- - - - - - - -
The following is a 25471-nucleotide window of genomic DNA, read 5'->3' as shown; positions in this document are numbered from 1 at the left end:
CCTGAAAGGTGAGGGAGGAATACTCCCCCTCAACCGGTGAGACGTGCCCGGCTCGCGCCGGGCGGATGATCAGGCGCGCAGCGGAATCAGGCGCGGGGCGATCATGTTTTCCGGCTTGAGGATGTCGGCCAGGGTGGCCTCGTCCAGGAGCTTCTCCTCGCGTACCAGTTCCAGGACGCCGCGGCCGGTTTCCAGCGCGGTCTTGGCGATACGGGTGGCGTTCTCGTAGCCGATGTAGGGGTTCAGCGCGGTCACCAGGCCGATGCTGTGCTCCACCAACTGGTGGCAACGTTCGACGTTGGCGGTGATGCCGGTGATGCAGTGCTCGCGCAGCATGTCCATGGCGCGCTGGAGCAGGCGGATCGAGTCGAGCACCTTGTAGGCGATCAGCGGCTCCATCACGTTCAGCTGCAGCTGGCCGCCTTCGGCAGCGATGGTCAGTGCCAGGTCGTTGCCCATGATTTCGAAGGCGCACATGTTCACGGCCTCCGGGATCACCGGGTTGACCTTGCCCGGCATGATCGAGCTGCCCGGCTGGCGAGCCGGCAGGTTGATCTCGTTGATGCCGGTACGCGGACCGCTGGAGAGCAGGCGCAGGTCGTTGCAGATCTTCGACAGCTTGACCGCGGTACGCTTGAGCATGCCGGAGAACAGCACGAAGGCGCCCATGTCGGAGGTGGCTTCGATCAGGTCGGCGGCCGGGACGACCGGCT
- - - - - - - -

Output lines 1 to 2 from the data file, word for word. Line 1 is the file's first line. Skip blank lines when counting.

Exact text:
The following is a 25471-nucleotide window of genomic DNA, read 5'->3' as shown; positions in this document are numbered from 1 at the left end:
CCTGAAAGGTGAGGGAGGAATACTCCCCCTCAACCGGTGAGACGTGCCCGGCTCGCGCCGGGCGGATGATCAGGCGCGCAGCGGAATCAGGCGCGGGGCGATCATGTTTTCCGGCTTGAGGATGTCGGCCAGGGTGGCCTCGTCCAGGAGCTTCTCCTCGCGTACCAGTTCCAGGACGCCGCGGCCGGTTTCCAGCGCGGTCTTGGCGATACGGGTGGCGTTCTCGTAGCCGATGTAGGGGTTCAGCGCGGTCACCAGGCCGATGCTGTGCTCCACCAACTGGTGGCAACGTTCGACGTTGGCGGTGATGCCGGTGATGCAGTGCTCGCGCAGCATGTCCATGGCGCGCTGGAGCAGGCGGATCGAGTCGAGCACCTTGTAGGCGATCAGCGGCTCCATCACGTTCAGCTGCAGCTGGCCGCCTTCGGCAGCGATGGTCAGTGCCAGGTCGTTGCCCATGATTTCGAAGGCGCACATGTTCACGGCCTCCGGGATCACCGGGTTGACCTTGCCCGGCATGATCGAGCTGCCCGGCTGGCGAGCCGGCAGGTTGATCTCGTTGATGCCGGTACGCGGACCGCTGGAGAGCAGGCGCAGGTCGTTGCAGATCTTCGACAGCTTGACCGCGGTACGCTTGAGCATGCCGGAGAACAGCACGAAGGCGCCCATGTCGGAGGTGGCTTCGATCAGGTCGGCGGCCGGGACGACCGGCT